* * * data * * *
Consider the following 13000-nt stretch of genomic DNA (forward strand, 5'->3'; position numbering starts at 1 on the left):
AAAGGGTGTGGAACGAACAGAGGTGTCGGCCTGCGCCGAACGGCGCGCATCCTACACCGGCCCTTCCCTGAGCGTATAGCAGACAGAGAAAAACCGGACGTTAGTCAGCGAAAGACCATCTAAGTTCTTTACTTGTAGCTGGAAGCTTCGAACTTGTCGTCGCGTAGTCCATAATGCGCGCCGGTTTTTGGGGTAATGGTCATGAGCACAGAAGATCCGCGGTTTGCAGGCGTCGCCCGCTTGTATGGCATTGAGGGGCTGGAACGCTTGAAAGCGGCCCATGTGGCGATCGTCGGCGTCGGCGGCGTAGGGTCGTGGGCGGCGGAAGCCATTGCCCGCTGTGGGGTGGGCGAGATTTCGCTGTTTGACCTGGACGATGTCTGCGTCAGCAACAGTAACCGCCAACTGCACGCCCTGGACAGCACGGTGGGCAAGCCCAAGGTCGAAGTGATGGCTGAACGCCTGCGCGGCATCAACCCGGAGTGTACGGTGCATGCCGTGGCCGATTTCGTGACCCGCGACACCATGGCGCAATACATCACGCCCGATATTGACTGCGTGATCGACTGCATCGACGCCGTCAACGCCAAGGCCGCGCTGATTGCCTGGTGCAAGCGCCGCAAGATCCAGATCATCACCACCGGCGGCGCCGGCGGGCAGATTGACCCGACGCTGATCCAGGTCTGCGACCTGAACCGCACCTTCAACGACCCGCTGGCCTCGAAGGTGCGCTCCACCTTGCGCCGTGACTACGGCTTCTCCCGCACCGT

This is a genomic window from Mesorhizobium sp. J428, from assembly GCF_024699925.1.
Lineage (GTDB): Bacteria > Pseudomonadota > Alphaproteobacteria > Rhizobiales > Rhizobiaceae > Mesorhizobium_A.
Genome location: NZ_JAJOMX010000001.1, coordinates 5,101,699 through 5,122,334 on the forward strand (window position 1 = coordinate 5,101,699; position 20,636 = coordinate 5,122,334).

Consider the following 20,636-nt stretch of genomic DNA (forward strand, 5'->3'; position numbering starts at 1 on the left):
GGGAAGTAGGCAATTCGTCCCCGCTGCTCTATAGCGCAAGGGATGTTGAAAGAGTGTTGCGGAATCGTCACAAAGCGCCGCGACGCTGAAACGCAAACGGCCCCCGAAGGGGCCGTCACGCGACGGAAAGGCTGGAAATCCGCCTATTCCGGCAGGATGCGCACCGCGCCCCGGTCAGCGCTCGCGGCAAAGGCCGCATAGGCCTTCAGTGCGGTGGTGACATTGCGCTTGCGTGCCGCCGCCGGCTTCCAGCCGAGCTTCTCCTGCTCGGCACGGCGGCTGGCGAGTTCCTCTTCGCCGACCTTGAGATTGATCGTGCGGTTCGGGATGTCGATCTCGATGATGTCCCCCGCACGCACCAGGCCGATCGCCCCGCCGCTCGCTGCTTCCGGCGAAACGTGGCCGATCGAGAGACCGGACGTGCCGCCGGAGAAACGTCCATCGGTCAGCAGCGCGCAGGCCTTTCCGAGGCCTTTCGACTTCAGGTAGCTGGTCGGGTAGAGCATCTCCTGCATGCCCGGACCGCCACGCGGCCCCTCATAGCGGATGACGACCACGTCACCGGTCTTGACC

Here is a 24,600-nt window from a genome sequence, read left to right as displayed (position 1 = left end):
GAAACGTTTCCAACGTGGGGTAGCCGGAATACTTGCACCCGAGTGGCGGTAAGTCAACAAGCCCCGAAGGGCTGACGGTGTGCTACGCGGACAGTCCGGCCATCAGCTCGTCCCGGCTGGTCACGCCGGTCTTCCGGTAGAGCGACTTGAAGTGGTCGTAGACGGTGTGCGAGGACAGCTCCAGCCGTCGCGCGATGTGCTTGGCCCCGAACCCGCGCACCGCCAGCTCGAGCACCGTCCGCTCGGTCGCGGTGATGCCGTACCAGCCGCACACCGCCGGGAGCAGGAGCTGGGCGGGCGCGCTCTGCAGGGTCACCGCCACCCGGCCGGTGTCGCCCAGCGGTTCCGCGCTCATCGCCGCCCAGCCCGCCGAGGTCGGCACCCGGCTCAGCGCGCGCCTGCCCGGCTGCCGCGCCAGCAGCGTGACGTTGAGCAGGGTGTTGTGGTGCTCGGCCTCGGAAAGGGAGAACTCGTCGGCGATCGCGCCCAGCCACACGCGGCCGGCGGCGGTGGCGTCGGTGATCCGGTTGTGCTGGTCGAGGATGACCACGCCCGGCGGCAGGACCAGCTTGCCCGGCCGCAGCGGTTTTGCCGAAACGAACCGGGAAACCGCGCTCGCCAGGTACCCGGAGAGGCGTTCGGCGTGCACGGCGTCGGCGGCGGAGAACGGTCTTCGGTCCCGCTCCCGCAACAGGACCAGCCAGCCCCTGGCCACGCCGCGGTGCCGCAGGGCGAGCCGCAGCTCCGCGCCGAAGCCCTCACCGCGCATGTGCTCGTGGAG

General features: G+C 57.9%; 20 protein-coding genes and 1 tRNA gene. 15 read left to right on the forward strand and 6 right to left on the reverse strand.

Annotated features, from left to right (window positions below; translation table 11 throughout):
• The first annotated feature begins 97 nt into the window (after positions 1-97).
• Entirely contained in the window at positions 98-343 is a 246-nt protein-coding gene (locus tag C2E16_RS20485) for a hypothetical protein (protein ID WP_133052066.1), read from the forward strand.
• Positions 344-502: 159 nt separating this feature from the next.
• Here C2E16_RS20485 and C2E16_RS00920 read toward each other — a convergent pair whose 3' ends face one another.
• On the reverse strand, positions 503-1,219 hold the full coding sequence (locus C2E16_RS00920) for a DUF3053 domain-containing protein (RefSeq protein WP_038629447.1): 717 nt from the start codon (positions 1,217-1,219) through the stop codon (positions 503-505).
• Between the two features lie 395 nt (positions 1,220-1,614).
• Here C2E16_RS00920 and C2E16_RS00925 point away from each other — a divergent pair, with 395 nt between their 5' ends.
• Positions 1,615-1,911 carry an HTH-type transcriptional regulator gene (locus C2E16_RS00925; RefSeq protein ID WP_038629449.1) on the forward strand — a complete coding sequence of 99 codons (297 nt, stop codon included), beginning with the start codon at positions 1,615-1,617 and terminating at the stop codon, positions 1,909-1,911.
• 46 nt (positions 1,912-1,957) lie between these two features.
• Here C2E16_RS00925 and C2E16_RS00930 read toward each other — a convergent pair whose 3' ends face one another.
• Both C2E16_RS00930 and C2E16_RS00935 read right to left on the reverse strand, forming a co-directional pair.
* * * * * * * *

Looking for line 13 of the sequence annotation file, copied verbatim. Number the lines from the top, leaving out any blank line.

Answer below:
• Entirely contained in the window at positions 98-343 is a 246-nt protein-coding gene (locus tag C2E16_RS20485) for a hypothetical protein (protein ID WP_133052066.1), read from the forward strand.